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Coronavirus
World Ag Expo attendees Tim Hearden
People attend the World Ag Expo in Tulare, Calif., on Feb. 12.

Coronavirus fallout felt at farm show

World Ag Expo takes precautions as handful of vendors unable to attend

World Ag Expo organizers are taking precautions against any exposure to the deadly coronavirus as a handful of Chinese entrants were prevented from making the trip.

Six exhibitors from China were unable to attend the Tulare, Calif., farm show Feb. 11-13 because of a temporary U.S. travel ban on foreign nationals who have been in China within the last 14 days, KSEE-TV in Fresno reported.

President Donald Trump imposed the ban in late January amid rising fears of the new virus that originated in Wuhan, China.

There are more than 1,400 total exhibitors at the expo, according to organizers.

The virus has been a topic of discussion among attendees at this week’s farm show, as it has fueled a sharp rise in prices in China that will not only hurt consumption but could push up prices globally.

The fallout is expected to impact foreign companies with production or sales in China, and could lead to rising prices for consumer goods in the U.S. and elsewhere if factories can’t restart soon, according to Bloomberg News.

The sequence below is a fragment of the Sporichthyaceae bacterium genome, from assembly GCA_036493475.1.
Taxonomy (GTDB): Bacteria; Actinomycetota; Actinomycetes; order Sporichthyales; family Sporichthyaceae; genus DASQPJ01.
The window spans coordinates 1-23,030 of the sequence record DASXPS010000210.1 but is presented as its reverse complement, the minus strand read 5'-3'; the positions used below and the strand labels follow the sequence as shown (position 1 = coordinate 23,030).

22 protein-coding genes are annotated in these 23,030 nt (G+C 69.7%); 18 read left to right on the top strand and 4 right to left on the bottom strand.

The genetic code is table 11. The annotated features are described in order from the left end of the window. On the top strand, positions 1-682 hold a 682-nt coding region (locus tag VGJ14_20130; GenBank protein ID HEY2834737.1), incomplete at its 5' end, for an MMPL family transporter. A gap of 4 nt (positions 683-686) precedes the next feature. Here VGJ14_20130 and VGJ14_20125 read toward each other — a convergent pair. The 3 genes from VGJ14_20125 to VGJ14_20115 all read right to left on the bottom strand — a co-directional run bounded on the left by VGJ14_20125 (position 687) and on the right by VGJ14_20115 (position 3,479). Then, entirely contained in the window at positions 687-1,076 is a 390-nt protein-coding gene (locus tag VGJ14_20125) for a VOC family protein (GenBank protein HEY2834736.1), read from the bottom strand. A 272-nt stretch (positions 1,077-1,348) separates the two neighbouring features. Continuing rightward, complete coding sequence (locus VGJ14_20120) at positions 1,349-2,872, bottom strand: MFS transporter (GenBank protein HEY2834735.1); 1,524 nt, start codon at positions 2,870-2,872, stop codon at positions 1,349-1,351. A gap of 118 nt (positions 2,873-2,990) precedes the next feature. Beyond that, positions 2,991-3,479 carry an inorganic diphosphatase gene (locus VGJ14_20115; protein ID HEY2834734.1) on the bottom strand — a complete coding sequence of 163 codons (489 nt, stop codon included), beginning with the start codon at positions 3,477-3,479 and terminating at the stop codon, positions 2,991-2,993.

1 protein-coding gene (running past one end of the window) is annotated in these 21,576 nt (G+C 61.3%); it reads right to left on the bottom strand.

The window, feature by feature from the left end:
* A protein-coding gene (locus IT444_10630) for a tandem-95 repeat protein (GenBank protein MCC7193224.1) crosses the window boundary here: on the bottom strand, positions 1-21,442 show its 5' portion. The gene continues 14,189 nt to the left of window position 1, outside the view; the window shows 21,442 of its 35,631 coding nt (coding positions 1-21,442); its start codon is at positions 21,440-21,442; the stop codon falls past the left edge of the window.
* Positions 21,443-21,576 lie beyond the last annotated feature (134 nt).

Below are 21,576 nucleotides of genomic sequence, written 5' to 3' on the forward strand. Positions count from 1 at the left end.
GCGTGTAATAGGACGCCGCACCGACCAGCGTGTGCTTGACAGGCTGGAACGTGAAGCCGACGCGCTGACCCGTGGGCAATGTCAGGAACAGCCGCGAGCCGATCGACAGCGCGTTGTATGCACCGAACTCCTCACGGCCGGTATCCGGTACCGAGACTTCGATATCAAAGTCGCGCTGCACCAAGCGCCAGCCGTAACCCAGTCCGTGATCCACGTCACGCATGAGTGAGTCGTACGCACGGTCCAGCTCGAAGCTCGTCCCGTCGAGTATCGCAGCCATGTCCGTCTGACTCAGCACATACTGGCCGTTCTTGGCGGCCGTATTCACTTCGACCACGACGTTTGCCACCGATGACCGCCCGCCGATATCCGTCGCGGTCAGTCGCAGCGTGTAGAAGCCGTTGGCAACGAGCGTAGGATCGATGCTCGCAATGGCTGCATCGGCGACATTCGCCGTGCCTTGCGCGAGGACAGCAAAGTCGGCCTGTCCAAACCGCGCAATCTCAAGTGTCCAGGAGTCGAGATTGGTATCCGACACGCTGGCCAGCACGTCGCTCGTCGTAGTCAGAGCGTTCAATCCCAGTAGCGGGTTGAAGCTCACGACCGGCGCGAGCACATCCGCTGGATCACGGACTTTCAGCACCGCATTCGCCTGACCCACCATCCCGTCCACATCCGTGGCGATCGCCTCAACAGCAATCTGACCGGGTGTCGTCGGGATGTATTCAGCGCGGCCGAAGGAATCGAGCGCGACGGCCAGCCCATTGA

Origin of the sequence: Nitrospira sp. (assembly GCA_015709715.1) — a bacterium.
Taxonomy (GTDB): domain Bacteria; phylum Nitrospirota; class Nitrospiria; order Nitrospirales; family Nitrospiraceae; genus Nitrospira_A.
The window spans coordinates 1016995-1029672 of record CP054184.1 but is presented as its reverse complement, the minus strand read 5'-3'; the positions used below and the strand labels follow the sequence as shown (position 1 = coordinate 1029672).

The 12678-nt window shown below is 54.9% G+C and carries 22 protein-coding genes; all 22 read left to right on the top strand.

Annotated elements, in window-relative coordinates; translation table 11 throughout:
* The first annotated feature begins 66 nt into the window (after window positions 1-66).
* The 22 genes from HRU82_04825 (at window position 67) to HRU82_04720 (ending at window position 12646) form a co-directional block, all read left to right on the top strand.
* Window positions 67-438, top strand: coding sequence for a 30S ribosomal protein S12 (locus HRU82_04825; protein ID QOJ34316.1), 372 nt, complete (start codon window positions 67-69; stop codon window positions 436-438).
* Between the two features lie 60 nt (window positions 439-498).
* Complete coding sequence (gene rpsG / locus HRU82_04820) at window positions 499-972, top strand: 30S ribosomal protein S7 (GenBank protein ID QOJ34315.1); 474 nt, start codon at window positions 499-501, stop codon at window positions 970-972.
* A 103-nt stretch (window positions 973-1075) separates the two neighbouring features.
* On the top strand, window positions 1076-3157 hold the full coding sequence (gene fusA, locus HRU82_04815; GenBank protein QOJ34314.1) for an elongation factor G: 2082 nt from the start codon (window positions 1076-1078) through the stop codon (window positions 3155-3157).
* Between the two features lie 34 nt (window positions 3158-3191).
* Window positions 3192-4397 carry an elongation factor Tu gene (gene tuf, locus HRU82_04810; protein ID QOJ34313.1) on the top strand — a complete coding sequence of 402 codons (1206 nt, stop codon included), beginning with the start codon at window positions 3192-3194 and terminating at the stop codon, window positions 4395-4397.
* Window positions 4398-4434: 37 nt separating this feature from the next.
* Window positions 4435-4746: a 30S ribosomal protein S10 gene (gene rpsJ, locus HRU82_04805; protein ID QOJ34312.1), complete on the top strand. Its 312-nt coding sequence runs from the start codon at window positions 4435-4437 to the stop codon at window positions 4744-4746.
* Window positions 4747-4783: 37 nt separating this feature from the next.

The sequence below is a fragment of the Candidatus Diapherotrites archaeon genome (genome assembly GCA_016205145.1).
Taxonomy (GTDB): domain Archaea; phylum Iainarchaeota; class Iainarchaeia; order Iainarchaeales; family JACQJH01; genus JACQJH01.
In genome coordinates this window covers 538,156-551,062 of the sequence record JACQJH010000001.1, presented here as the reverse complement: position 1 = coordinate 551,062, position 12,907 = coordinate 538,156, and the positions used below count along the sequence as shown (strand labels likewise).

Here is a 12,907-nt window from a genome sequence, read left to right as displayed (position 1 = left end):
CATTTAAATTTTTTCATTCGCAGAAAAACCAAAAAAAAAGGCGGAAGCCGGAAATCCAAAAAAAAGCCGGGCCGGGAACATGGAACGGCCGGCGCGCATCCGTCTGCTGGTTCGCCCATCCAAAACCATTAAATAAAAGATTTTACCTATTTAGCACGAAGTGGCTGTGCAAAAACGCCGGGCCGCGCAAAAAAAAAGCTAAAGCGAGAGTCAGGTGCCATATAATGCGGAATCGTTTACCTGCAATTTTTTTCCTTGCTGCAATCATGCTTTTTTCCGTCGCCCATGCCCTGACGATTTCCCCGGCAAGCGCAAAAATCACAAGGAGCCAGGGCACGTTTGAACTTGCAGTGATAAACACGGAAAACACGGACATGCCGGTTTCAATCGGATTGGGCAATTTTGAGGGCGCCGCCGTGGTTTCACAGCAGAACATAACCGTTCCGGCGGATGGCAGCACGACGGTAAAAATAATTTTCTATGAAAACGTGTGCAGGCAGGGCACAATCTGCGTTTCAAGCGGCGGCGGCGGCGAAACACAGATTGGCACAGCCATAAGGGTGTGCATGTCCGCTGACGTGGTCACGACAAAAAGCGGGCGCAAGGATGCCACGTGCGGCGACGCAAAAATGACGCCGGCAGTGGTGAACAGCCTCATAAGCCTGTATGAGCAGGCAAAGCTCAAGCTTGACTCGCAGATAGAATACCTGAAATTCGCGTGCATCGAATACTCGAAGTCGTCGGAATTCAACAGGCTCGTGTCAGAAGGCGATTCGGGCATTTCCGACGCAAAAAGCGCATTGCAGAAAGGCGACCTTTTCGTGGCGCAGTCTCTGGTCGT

Farmers feel the pain

Chinese farmers are feeling the pain as authorities have ordered shutdowns and road blockages in various cities and areas in an attempt to contain the spread of the virus, the wire service reports.

World Ag Expo representatives have fielded numerous questions from reporters this week about the virus’ impact on the show after announcing in late January that it would be taking precautions.

“The health and safety of everyone at our show is our top priority,” said Jerry Sinift, CEO of the International Agri-Center. “We’re working with the right agencies to stay up-to-date on the status of coronavirus and how we can prevent the spread.”

Show organizers worked with local, state and federal officials to monitor the situation and develop a plan on the show grounds, they said in a press release. No government entity has suggested a change to the planned schedule.

"The HHSA Public Health branch is in close contact with the World Ag Expo in regards to health precautions all travelers and attendees need to be aware of,” Tulare County Health Officer Karen Haught said. “This includes precautions everyone should take at all times as this is also flu season. Precautions include hand washing, covering coughs, staying home if ill, and contacting a physician if symptoms arise. Travelers who become ill should contact the local health department where they are staying.”

The Tulare County Health department website recommended the following precautions to guard against coronavirus, according to the release:

  • Avoid contact with sick individuals
  • Wash hands often with soap and warm water for at least 20 seconds
  • Get a flu shot

Organizers also installed more hand-washing stations throughout the grounds, they said. For coronavirus updates, visit http://bit.ly/TCCoronaUpdate.

TAGS: Trade Disaster
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